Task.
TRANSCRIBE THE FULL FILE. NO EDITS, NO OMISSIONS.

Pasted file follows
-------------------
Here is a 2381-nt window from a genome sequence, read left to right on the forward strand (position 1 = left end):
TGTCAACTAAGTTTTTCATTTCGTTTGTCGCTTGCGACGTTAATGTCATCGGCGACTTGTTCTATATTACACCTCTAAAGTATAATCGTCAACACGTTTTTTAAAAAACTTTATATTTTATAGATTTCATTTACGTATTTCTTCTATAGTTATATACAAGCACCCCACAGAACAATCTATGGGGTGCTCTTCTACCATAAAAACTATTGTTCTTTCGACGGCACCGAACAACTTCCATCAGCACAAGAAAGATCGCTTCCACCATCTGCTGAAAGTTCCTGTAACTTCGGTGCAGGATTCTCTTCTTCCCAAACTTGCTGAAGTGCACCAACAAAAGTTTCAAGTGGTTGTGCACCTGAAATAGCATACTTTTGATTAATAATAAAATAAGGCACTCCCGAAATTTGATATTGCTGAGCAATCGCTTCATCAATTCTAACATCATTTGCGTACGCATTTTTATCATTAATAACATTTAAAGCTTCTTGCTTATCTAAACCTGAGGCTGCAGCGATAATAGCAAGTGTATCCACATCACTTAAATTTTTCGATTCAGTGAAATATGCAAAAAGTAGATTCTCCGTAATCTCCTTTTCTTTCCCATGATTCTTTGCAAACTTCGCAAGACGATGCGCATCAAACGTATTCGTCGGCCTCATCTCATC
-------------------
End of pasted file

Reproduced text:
Here is a 2381-nt window from a genome sequence, read left to right on the forward strand (position 1 = left end):
TGTCAACTAAGTTTTTCATTTCGTTTGTCGCTTGCGACGTTAATGTCATCGGCGACTTGTTCTATATTACACCTCTAAAGTATAATCGTCAACACGTTTTTTAAAAAACTTTATATTTTATAGATTTCATTTACGTATTTCTTCTATAGTTATATACAAGCACCCCACAGAACAATCTATGGGGTGCTCTTCTACCATAAAAACTATTGTTCTTTCGACGGCACCGAACAACTTCCATCAGCACAAGAAAGATCGCTTCCACCATCTGCTGAAAGTTCCTGTAACTTCGGTGCAGGATTCTCTTCTTCCCAAACTTGCTGAAGTGCACCAACAAAAGTTTCAAGTGGTTGTGCACCTGAAATAGCATACTTTTGATTAATAATAAAATAAGGCACTCCCGAAATTTGATATTGCTGAGCAATCGCTTCATCAATTCTAACATCATTTGCGTACGCATTTTTATCATTAATAACATTTAAAGCTTCTTGCTTATCTAAACCTGAGGCTGCAGCGATAATAGCAAGTGTATCCACATCACTTAAATTTTTCGATTCAGTGAAATATGCAAAAAGTAGATTCTCCGTAATCTCCTTTTCTTTCCCATGATTCTTTGCAAACTTCGCAAGACGATGCGCATCAAACGTATTCGTCGGCCTCATCTCATC